Do ghosts have a smell? As I immerse myself in Passover baking, the ghosts we have found that are associated with smells, so far good, comes to mind. Why good smells when the spirit met a tragic end, I know not. What I do know is that smell, especially the smell of good things baking, makes me think of wonderful, benevolent spirits.
Lily Lilac at the Brookeville Woolen Mill is one of the best known ghosts to be associated with a smell. We don’t know her story, but the scent of lilacs was always pleasing to the family that lived there.
Why the attic at the Layton House would occasionally smell like baked beans is a mystery. The smell is associated with the spirit of a child that seems to inhabit the space. The child, a boy, was thought to be the result of a liaison between one of the white owners of the property and their enslaved cook. The lore about the Layton House is that the mulatto child was kept out of sight in the attic, away from the prying eyes of Layton’s neighbors and that he died while young.
The story of a young cook at Needwood Mansion that got herself in the family way while still unmarried is truly tragic. She hanged herself rather than face the shame of having an illegitimate child. Her ghostly manifestation is the smell of chocolate cake baking in the kitchen. Now I do always feel better when I have a little chocolate after a difficult day. Do you think she’s perhaps comforting herself the same way, but only in the after-life?
And, finally, Woodside, an historic home in Silver Spring, has perhaps one of the most frustrating aromas. Who doesn’t enjoy waking up to a fresh pot of coffee that is just waiting for you when you come down in the morning? Well at Woodside, the resident spirit only provides the scent. You have to do the brewing yourself!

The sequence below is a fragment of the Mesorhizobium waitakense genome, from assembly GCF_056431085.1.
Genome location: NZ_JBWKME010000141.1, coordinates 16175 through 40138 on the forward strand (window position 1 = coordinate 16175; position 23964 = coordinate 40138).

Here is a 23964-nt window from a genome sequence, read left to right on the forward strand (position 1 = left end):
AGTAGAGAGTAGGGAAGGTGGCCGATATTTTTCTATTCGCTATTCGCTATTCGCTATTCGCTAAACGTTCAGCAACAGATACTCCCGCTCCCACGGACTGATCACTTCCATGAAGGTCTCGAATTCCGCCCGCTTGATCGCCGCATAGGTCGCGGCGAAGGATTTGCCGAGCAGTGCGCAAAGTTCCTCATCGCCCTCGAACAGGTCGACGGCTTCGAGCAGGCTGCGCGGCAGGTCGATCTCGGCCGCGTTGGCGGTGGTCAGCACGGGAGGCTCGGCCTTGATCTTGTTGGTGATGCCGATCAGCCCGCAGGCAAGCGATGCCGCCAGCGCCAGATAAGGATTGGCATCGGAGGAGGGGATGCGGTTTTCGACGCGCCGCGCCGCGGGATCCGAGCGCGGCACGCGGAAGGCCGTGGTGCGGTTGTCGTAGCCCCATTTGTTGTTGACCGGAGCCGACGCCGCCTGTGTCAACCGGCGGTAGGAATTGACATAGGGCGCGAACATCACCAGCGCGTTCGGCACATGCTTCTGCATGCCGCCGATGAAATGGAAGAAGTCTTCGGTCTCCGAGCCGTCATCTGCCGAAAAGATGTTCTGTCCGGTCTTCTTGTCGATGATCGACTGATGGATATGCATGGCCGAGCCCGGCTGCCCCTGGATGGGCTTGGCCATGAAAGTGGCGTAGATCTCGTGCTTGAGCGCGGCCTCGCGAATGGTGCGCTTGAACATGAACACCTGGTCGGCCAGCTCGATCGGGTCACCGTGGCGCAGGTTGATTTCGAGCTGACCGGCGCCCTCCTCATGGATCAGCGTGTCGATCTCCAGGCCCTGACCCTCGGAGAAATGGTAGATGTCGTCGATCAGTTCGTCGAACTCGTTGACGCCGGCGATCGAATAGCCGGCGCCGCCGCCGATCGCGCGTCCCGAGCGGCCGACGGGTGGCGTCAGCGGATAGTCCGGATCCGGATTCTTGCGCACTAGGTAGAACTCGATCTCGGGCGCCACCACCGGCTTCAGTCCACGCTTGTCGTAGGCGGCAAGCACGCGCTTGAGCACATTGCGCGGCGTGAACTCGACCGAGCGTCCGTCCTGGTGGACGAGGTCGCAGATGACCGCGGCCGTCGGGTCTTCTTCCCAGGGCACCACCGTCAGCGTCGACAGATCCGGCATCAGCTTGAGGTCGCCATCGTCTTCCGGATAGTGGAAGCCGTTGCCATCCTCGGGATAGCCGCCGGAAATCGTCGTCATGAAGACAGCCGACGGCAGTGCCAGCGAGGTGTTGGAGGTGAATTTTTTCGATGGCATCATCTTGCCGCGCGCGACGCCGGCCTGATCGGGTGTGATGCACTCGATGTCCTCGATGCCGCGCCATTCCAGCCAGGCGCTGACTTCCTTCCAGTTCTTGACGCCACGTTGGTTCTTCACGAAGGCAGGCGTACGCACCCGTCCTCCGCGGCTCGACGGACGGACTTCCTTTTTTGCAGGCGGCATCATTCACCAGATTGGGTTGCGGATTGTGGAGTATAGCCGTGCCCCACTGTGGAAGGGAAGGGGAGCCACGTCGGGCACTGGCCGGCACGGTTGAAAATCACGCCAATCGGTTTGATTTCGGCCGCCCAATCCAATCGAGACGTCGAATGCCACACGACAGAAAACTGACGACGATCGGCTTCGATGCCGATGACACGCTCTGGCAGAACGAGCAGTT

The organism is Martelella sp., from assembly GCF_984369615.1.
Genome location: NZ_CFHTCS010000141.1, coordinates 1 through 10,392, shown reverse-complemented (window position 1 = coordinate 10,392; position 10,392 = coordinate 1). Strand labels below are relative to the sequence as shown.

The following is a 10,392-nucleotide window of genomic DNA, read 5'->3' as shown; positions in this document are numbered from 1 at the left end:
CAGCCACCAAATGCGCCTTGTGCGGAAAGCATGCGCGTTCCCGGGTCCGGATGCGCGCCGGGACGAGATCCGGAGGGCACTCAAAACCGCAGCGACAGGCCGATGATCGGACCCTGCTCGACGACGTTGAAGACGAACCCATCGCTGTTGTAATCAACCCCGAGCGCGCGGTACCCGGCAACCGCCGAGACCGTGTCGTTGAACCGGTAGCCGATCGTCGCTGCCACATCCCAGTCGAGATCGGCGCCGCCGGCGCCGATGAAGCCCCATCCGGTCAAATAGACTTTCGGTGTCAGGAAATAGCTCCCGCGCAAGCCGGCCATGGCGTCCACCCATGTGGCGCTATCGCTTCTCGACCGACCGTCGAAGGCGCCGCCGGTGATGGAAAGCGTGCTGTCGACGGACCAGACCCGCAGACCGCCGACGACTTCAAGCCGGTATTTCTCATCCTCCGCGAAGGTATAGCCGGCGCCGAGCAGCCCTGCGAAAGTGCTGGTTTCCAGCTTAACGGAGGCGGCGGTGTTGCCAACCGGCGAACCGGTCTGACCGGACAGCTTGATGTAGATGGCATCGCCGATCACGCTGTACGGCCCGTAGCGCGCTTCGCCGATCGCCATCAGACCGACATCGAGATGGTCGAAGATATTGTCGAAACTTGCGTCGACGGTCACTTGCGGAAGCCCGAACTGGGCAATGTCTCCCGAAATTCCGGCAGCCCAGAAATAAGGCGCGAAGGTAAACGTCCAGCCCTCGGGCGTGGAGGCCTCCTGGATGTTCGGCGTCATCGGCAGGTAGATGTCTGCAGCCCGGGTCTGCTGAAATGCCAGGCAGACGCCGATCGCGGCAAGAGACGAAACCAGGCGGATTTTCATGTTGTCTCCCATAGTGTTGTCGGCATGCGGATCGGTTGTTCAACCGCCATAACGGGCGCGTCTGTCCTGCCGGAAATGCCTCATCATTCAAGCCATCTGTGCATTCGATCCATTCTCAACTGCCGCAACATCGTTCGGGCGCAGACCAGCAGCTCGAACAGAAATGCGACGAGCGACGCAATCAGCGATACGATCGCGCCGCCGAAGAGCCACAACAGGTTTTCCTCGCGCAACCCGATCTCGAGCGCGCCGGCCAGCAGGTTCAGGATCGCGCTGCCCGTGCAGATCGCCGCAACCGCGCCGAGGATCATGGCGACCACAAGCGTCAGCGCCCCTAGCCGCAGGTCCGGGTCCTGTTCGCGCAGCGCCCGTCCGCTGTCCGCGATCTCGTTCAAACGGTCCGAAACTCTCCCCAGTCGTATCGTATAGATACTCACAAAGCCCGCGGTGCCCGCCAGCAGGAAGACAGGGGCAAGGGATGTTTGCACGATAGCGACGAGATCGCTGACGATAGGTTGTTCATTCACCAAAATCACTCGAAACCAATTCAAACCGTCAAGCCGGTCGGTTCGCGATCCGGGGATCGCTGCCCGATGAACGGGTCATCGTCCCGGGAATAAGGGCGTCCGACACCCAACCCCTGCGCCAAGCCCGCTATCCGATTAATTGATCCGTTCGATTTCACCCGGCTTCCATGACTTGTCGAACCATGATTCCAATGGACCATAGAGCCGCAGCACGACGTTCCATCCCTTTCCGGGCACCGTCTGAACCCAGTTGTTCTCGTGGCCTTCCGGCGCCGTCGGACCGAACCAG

Do you have any ghosts that come with their own, distinct perfume? Let us know!
The last week has been full of being out and about speaking to various groups. We had amazing turnouts at our talks at the Sandy Spring Museum and the Goshen Historical Society. On Saturday we went to the Hyattstown Mill Arts Project’s annual St. Paddy’s Day Poetry and Potluck. Dorothy read a modified version of the Little Bennett story and we enjoyed a lively, creative evening of poetry, prose, music and art. You can’t ask for more than that!
Hyattstown Mill, ca. 1918. From HMAP.
One of the the things we really enjoy about speaking at different groups is that we almost always come away with a lead or two for new stories or more about some of the stories that are already in the book. I would have expected no less at Sandy Spring and Goshen, two of the best represented, most haunted places in ISOMG:MC, but we had nothing for Hyattstown, or much in that part of the county. We went with great hopes that someone would have a tale to tell and we were not disappointed! So, in the spirit of St. Paddy’s Day, I have decided to share with you our story writing process; how we find a story and where we begin. This is not the finished product, but what happens at the beginning, when we know just a little history and have been given the briefest of paranormal tales. The rest comes after much research is done and some colorful prose has been crafted.
The Hyattstown Mill, a grist mill, was built in 1918 on the site of an older mill complex, ca. 1790. It ceased operations in the 1930s. The mill is located in Little Bennett Regional Park and is operated by the Hyattstown Mill Arts Project. One day, one of the artists that works at the mill was alone on the second floor when she saw an apparition of a woman.
And there you have it. The beginning of a new story. Perhaps something for volume 2…
Dorothy and I have a busy spring lined up with three presentations next week as well as appearances in April and May. We were just selected to be in the Gaithersburg Book Festival on May 18 which is very exciting! All our appearances are free and open to the public, so we hope to see you at one of them soon! The complete list can be found on the Events page.